SplashData reveals worst passwords used in 2017
As we are drowning in passwords these days we carelessly choose easy-to-remember passwords without thinking about their hacking risk. SplashData, a security applications provider, has listed worst passwords of 2017 using data from 5 million leaked passwords. The report says hackers are using common terms from pop culture and sports to breach the security of internet users.
Thanks to our increasing dependence on the internet, we have ended up having a plethora of accounts beginning from Facebook to mobile banking and video streaming. Remembering them is so complicated that we willy-nilly set easy passwords which are, on the other hand, susceptible to cyber-attacks.
We have already seen this year the biggest ever Yahoo mail data breach where a whopping 3 billion accounts were hacked. But does such incidence forbid users from having weak passwords? SplashData finding reveals users are still indifferent to their security as they continue using weak as well as easily guessable passwords.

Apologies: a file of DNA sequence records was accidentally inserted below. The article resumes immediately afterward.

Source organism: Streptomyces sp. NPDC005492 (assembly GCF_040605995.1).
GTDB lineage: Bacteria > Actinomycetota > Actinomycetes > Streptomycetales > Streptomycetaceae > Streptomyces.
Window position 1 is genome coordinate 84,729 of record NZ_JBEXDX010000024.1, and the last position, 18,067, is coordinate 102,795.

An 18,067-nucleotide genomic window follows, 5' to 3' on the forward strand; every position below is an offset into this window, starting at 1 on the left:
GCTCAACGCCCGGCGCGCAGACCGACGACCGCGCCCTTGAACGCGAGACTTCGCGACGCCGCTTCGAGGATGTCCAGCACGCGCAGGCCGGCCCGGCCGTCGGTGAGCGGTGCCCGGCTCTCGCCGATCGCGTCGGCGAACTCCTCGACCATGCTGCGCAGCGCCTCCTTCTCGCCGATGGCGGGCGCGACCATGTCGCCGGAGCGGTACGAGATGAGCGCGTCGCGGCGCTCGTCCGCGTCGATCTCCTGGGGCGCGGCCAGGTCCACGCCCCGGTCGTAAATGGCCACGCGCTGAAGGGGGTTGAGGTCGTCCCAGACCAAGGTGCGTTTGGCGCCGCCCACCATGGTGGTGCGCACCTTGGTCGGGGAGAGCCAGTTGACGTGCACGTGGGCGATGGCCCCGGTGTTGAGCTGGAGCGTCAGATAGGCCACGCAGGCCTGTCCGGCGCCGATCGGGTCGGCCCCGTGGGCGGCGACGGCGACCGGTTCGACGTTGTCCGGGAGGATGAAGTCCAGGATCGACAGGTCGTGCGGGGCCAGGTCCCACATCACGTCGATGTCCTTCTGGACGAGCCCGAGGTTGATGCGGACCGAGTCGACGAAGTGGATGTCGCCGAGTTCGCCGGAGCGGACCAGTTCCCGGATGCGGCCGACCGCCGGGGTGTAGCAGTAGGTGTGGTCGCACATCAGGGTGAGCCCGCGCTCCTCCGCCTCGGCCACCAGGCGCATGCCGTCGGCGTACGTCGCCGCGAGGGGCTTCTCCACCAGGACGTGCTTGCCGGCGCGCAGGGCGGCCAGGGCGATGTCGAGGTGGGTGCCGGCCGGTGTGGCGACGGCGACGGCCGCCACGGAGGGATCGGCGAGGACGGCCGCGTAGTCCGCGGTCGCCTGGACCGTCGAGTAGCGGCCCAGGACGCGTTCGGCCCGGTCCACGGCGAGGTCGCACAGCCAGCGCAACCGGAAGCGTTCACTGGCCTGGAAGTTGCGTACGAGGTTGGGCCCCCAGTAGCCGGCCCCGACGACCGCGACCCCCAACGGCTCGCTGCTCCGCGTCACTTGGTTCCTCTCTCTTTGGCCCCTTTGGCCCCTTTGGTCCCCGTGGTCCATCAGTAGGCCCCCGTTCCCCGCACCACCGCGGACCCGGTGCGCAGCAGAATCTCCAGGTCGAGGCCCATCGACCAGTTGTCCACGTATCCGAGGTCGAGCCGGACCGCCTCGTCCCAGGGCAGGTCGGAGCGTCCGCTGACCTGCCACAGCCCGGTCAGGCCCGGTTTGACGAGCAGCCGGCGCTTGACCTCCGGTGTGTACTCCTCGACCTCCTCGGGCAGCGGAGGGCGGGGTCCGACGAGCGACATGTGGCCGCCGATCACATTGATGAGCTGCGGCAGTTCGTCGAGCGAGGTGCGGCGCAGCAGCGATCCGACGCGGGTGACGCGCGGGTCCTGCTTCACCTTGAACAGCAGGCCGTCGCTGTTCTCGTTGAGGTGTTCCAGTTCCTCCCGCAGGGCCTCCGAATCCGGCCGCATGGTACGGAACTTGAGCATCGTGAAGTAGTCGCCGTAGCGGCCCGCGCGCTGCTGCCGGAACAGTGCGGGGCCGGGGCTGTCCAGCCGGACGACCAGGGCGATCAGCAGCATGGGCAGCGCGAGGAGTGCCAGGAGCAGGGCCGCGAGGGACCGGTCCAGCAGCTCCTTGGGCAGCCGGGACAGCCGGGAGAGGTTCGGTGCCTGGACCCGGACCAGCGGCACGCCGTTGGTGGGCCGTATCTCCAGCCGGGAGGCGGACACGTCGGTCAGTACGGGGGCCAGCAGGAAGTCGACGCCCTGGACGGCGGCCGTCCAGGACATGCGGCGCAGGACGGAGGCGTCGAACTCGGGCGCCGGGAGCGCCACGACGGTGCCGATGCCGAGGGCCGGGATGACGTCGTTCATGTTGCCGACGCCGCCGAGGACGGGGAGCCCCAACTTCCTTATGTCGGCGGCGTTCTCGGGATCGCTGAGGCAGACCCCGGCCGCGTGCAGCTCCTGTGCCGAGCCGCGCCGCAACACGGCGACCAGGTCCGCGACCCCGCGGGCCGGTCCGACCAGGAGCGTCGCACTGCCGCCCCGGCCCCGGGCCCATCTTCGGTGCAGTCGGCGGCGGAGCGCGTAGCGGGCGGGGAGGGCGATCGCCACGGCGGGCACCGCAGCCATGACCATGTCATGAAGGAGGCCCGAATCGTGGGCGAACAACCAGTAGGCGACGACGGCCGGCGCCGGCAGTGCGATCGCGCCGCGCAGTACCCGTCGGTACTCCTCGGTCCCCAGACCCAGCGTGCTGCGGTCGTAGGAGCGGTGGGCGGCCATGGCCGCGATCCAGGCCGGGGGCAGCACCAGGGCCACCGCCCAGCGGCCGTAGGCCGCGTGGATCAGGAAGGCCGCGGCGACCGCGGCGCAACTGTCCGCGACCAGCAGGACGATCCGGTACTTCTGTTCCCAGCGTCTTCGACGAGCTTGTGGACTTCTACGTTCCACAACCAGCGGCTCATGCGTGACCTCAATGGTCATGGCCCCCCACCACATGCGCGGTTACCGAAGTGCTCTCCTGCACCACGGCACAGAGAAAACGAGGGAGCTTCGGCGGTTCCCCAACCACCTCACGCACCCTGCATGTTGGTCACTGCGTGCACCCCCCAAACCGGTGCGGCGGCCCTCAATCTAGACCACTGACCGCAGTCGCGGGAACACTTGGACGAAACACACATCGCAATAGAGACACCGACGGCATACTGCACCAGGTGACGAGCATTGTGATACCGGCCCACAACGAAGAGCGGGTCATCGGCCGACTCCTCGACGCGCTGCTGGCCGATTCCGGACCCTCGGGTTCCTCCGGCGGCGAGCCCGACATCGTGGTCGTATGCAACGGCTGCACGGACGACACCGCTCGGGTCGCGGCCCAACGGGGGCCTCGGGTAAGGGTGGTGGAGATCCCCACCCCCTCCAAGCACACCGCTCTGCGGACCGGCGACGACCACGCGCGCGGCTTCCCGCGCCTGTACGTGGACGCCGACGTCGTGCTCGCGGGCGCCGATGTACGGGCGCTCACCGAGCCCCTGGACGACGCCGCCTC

As the year 2017 is about to end, SplashData, a leading provider of security applications, has come out with a new list that highlights the most commonly used passwords which are easily guessable by hackers. These worst and the least secure passwords include some of the usual suspects such as "123456" and "Password." In fact, these two perennial favorites have once again topped the list after 2016.
The other weak entries that continue to catch the fancy of the internet users are "12345678," "qwerty," "12345," "admin" and "login." At the same time "123456789," "letmein" and "iloveyou" have broken into the list as new entries. Interestingly, "starwars" and "whatever" are also included in the newbie's category.
Warning the users, SplashData CEO Morgan Slain said: "Hackers are using common terms from pop culture and sports to break into accounts online because they know many people are using those easy-to-remember words."
SplashData tabulated its list after rummaging through more than 5 million vulnerable passwords which come to the fore, especially in North America and Western Europe over the last 12 months through various leaks. However, the list doesn't include the Yahoo Data and data from adult websites.
Internet users are invariably warned to use strong passwords consisting of a combination of words, characters, and numbers to avoid any data breach by hackers. It is also suggested not to use the same password for more than one account. Nevertheless, a large chunk of users are still in the habit of using easy-numbered and single world passwords. Hopefully, the list from SplashData will discourage them from doing so in the future.
- Source from teamsid.com